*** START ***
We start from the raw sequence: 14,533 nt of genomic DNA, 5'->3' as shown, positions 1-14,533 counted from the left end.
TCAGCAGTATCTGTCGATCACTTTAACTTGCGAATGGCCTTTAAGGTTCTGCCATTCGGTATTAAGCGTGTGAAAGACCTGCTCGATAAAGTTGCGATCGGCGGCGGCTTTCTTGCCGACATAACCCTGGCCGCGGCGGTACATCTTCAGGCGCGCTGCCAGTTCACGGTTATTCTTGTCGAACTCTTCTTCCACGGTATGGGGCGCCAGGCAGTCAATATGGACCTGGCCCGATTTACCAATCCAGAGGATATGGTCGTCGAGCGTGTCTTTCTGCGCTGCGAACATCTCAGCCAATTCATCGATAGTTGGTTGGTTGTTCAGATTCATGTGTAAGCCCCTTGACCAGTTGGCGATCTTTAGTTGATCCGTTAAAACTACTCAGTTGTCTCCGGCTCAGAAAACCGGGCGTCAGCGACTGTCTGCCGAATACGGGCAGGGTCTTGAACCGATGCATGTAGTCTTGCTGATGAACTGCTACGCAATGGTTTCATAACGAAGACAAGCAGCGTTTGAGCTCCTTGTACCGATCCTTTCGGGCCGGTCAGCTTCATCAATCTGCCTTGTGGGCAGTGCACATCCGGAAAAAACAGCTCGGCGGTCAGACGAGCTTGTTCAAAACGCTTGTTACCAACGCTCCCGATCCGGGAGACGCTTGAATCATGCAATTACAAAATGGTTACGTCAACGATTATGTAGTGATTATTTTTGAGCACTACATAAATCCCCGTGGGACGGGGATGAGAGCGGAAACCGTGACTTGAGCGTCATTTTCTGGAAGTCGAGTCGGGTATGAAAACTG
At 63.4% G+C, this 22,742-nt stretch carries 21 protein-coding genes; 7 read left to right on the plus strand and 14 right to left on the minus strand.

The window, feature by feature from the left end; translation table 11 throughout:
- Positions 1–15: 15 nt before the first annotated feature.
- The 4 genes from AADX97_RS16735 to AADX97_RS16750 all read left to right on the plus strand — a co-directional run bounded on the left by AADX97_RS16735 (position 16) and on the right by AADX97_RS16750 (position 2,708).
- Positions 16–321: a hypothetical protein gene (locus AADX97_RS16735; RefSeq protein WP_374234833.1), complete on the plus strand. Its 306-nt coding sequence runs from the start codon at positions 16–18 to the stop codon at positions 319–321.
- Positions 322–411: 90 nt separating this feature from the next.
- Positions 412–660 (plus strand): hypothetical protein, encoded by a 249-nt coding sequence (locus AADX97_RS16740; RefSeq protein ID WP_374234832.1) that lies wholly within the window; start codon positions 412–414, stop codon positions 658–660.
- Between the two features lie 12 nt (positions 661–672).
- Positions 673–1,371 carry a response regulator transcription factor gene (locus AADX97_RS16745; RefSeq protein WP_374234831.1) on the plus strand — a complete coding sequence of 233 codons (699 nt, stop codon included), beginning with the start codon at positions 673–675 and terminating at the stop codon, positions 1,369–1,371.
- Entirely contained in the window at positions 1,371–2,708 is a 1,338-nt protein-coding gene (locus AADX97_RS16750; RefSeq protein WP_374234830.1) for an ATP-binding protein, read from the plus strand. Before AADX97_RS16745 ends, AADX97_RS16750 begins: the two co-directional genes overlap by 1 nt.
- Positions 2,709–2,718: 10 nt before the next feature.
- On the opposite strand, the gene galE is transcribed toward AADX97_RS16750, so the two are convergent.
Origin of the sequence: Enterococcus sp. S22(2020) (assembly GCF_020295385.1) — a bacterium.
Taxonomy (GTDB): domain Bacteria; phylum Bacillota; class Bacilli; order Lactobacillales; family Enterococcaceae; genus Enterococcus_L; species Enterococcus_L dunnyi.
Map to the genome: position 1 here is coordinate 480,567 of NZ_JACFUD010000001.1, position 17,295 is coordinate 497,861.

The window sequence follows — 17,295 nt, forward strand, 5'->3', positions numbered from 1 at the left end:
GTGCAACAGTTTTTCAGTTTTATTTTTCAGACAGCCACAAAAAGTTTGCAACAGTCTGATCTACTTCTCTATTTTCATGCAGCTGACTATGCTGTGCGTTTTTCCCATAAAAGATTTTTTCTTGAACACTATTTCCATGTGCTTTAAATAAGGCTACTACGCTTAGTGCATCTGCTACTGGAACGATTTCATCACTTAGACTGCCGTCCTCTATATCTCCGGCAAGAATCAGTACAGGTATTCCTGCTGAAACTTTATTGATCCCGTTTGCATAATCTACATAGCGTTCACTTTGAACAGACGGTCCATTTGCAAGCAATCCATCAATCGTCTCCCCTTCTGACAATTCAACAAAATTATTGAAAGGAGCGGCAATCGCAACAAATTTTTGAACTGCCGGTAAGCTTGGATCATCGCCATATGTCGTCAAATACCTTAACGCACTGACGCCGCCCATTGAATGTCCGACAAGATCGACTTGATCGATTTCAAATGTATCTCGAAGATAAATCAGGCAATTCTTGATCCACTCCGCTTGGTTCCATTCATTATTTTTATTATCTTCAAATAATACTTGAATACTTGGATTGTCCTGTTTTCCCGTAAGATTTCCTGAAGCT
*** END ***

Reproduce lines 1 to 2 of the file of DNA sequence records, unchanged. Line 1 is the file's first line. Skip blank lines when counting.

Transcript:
We start from the raw sequence: 14,533 nt of genomic DNA, 5'->3' as shown, positions 1-14,533 counted from the left end.
TCAGCAGTATCTGTCGATCACTTTAACTTGCGAATGGCCTTTAAGGTTCTGCCATTCGGTATTAAGCGTGTGAAAGACCTGCTCGATAAAGTTGCGATCGGCGGCGGCTTTCTTGCCGACATAACCCTGGCCGCGGCGGTACATCTTCAGGCGCGCTGCCAGTTCACGGTTATTCTTGTCGAACTCTTCTTCCACGGTATGGGGCGCCAGGCAGTCAATATGGACCTGGCCCGATTTACCAATCCAGAGGATATGGTCGTCGAGCGTGTCTTTCTGCGCTGCGAACATCTCAGCCAATTCATCGATAGTTGGTTGGTTGTTCAGATTCATGTGTAAGCCCCTTGACCAGTTGGCGATCTTTAGTTGATCCGTTAAAACTACTCAGTTGTCTCCGGCTCAGAAAACCGGGCGTCAGCGACTGTCTGCCGAATACGGGCAGGGTCTTGAACCGATGCATGTAGTCTTGCTGATGAACTGCTACGCAATGGTTTCATAACGAAGACAAGCAGCGTTTGAGCTCCTTGTACCGATCCTTTCGGGCCGGTCAGCTTCATCAATCTGCCTTGTGGGCAGTGCACATCCGGAAAAAACAGCTCGGCGGTCAGACGAGCTTGTTCAAAACGCTTGTTACCAACGCTCCCGATCCGGGAGACGCTTGAATCATGCAATTACAAAATGGTTACGTCAACGATTATGTAGTGATTATTTTTGAGCACTACATAAATCCCCGTGGGACGGGGATGAGAGCGGAAACCGTGACTTGAGCGTCATTTTCTGGAAGTCGAGTCGGGTATGAAAACTG